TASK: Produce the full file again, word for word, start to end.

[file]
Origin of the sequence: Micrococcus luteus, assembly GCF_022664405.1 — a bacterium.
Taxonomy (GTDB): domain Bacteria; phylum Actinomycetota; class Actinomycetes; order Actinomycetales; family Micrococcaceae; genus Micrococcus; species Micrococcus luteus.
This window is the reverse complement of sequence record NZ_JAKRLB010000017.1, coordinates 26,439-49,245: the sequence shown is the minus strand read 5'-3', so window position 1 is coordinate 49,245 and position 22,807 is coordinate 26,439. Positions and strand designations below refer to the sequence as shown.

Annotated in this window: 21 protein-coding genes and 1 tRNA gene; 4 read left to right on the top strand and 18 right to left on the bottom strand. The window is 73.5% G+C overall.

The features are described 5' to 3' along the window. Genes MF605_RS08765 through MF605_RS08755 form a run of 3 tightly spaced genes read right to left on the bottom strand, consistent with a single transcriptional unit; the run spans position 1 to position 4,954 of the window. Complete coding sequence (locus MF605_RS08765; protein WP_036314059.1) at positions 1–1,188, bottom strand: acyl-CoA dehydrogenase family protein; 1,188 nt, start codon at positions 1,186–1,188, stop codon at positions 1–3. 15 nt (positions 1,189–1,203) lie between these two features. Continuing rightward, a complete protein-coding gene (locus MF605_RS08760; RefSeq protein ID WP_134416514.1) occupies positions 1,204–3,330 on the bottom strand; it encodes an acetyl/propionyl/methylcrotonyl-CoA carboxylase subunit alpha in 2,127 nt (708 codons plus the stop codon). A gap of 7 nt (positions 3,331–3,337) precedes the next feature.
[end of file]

Origin of the sequence: Micrococcus luteus, assembly GCF_022664405.1 — a bacterium.
Taxonomy (GTDB): domain Bacteria; phylum Actinomycetota; class Actinomycetes; order Actinomycetales; family Micrococcaceae; genus Micrococcus; species Micrococcus luteus.
This window is the reverse complement of sequence record NZ_JAKRLB010000017.1, coordinates 26,439-49,245: the sequence shown is the minus strand read 5'-3', so window position 1 is coordinate 49,245 and position 22,807 is coordinate 26,439. Positions and strand designations below refer to the sequence as shown.

Annotated in this window: 21 protein-coding genes and 1 tRNA gene; 4 read left to right on the top strand and 18 right to left on the bottom strand. The window is 73.5% G+C overall.

The features are described 5' to 3' along the window. Genes MF605_RS08765 through MF605_RS08755 form a run of 3 tightly spaced genes read right to left on the bottom strand, consistent with a single transcriptional unit; the run spans position 1 to position 4,954 of the window. Complete coding sequence (locus MF605_RS08765; protein WP_036314059.1) at positions 1–1,188, bottom strand: acyl-CoA dehydrogenase family protein; 1,188 nt, start codon at positions 1,186–1,188, stop codon at positions 1–3. 15 nt (positions 1,189–1,203) lie between these two features. Continuing rightward, a complete protein-coding gene (locus MF605_RS08760; RefSeq protein ID WP_134416514.1) occupies positions 1,204–3,330 on the bottom strand; it encodes an acetyl/propionyl/methylcrotonyl-CoA carboxylase subunit alpha in 2,127 nt (708 codons plus the stop codon). A gap of 7 nt (positions 3,331–3,337) precedes the next feature.